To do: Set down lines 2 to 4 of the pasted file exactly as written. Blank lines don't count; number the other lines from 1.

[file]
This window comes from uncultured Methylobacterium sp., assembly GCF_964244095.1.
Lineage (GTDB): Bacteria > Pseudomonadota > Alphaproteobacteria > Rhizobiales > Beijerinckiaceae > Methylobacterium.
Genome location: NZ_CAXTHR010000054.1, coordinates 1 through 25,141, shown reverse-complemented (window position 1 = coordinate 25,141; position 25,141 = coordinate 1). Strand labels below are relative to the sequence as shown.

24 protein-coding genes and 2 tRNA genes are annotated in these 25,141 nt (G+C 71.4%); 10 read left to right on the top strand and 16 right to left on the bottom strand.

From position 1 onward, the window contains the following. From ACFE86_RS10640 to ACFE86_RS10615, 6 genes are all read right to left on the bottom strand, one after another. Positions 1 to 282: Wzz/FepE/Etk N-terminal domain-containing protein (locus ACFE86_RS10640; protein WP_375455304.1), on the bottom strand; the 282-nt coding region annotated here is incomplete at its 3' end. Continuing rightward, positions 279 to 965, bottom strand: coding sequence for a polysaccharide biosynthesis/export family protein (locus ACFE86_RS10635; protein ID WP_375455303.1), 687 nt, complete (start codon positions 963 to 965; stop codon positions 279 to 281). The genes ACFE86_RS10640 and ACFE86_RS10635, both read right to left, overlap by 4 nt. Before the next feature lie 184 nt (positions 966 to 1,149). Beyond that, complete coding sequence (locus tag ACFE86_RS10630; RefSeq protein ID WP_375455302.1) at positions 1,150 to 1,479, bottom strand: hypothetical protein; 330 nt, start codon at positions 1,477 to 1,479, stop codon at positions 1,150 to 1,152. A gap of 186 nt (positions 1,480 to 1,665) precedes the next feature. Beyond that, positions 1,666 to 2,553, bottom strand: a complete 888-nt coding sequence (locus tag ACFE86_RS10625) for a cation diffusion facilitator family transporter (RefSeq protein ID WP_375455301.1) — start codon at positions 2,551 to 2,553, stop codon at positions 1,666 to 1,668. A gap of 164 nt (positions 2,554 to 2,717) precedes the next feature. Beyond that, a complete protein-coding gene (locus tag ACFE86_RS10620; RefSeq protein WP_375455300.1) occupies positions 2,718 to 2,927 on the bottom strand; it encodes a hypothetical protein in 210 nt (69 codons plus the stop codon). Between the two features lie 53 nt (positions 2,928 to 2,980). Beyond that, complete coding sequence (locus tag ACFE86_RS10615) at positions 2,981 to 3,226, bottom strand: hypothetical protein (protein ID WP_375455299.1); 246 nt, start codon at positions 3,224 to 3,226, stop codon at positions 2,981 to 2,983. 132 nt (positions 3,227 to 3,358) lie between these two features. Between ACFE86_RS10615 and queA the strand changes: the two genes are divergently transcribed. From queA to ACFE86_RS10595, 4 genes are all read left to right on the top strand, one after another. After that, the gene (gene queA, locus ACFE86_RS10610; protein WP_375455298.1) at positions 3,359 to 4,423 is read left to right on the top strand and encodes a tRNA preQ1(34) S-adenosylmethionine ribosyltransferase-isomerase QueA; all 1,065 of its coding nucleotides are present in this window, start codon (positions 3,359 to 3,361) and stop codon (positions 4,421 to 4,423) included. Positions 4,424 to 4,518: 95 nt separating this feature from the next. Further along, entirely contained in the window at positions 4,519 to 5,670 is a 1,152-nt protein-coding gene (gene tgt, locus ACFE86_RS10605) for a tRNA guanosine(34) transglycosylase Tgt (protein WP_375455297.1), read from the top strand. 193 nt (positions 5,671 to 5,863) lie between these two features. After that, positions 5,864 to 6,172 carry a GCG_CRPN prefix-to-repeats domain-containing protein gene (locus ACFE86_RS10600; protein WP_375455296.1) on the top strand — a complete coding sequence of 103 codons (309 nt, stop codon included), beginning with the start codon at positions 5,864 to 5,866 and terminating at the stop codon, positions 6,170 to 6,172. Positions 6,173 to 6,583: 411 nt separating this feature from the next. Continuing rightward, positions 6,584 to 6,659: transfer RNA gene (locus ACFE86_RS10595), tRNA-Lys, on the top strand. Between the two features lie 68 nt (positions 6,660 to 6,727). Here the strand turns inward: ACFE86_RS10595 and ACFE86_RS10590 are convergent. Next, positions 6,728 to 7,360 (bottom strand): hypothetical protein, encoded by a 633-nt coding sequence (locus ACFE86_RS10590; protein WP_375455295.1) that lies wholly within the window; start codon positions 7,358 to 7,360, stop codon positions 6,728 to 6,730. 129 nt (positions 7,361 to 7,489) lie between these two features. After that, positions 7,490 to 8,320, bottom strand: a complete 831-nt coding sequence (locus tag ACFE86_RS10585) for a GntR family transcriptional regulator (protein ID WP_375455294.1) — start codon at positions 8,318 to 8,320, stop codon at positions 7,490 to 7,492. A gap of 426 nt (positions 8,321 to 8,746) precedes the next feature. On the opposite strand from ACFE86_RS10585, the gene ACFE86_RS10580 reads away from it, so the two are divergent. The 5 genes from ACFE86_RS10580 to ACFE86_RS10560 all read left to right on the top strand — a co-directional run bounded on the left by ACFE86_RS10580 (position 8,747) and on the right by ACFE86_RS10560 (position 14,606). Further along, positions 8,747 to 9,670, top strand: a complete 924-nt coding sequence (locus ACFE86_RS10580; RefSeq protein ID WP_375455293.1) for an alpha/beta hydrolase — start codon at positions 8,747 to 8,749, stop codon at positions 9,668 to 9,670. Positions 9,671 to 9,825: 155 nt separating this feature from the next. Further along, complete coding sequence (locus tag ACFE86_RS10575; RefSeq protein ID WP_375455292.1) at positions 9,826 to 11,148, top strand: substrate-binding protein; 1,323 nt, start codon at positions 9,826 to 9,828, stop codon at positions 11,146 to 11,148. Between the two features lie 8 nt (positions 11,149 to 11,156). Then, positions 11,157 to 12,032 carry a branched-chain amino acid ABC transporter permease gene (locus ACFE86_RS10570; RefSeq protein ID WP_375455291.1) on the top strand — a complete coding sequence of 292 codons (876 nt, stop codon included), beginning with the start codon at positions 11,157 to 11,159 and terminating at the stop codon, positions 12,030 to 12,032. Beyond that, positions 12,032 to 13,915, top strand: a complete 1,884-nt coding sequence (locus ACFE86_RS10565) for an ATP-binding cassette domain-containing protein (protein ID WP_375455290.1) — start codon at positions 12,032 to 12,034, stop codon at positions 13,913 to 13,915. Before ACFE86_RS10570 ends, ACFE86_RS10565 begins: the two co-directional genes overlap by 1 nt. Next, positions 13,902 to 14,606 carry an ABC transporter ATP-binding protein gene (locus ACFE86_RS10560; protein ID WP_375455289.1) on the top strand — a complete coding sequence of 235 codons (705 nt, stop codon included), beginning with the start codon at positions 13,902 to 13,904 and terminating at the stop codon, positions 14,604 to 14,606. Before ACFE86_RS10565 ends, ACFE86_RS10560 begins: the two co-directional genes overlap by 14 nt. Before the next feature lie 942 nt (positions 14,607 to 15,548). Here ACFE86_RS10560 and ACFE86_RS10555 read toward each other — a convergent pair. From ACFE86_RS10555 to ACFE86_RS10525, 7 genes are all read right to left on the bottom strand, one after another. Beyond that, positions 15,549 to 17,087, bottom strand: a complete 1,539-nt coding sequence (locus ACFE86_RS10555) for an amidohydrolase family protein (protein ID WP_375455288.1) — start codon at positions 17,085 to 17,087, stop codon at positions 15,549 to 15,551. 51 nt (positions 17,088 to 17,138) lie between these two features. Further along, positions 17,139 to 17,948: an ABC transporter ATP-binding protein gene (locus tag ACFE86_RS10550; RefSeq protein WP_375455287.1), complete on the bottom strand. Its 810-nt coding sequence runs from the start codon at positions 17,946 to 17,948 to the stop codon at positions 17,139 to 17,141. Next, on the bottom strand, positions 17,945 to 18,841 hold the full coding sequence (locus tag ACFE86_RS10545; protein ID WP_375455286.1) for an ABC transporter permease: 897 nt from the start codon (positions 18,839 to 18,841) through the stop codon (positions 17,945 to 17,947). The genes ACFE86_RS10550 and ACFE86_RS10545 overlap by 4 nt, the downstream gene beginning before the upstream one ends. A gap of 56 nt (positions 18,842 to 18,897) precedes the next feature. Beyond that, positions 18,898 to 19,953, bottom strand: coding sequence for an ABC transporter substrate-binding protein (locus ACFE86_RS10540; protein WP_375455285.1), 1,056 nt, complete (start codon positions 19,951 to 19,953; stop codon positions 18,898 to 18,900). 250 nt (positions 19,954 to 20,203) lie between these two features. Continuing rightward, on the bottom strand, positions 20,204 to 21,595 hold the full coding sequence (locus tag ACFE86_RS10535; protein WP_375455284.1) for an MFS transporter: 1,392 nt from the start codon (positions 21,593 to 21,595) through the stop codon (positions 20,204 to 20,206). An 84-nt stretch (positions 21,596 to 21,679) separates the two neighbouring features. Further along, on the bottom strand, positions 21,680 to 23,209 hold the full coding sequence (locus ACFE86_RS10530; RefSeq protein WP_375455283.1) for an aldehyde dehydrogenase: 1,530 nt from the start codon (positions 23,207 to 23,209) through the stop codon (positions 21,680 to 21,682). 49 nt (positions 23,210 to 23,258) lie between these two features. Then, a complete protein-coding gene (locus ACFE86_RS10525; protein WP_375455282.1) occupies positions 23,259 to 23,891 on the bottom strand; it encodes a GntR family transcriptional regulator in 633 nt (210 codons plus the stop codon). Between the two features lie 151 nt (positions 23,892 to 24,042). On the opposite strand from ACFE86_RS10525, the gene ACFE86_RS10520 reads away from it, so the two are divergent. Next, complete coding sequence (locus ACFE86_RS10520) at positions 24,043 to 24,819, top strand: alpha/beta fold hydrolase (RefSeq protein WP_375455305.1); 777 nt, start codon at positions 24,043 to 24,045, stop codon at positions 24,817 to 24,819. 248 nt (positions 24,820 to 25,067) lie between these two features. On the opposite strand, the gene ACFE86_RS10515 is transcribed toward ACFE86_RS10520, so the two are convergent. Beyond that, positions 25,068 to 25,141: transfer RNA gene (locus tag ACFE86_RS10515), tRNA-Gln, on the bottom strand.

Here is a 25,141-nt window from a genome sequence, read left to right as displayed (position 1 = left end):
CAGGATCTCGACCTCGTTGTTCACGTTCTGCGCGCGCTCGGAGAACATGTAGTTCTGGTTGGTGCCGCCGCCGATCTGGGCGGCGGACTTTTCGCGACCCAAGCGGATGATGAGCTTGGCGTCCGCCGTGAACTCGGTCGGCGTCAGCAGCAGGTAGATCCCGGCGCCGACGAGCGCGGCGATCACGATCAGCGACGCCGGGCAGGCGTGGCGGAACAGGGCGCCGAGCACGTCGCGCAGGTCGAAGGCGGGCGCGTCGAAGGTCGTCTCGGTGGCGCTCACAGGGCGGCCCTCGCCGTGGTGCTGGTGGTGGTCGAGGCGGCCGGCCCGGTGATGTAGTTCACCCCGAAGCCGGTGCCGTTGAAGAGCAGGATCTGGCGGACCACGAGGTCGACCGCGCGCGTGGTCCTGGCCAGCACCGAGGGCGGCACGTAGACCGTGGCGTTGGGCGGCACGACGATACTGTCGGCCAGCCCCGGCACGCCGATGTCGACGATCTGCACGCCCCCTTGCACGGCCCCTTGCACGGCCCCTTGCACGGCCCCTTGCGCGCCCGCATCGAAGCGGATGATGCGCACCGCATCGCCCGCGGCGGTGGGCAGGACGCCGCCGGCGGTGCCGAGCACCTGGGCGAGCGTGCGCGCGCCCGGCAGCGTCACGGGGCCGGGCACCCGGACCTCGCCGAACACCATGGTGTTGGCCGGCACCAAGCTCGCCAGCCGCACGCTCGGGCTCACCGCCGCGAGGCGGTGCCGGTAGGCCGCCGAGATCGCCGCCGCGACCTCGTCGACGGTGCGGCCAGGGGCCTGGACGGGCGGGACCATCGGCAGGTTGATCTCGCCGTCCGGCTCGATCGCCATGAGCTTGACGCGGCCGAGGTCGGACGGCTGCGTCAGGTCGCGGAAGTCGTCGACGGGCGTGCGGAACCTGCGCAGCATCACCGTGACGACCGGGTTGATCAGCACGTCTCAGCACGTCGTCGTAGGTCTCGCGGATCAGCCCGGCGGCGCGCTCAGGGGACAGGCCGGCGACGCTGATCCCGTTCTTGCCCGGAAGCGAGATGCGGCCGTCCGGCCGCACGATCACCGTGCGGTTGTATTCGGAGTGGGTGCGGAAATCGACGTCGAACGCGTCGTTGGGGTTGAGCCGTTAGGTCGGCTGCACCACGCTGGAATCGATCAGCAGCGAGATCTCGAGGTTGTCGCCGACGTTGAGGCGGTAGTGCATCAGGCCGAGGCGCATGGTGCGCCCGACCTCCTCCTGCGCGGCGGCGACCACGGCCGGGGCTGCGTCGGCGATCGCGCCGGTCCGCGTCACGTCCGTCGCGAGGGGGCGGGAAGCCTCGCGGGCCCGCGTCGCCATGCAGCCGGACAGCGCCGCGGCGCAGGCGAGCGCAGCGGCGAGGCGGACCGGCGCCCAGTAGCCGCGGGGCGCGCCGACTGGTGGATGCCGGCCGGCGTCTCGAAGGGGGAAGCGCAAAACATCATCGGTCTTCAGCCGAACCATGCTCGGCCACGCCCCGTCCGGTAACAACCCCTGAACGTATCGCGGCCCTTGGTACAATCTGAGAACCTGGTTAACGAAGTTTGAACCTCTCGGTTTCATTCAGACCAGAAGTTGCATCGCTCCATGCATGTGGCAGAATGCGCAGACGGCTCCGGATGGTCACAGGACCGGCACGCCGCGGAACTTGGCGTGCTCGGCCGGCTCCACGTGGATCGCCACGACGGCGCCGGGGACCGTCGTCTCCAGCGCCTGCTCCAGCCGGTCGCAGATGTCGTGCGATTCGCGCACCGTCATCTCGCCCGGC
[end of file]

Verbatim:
Lineage (GTDB): Bacteria > Pseudomonadota > Alphaproteobacteria > Rhizobiales > Beijerinckiaceae > Methylobacterium.
Genome location: NZ_CAXTHR010000054.1, coordinates 1 through 25,141, shown reverse-complemented (window position 1 = coordinate 25,141; position 25,141 = coordinate 1). Strand labels below are relative to the sequence as shown.

24 protein-coding genes and 2 tRNA genes are annotated in these 25,141 nt (G+C 71.4%); 10 read left to right on the top strand and 16 right to left on the bottom strand.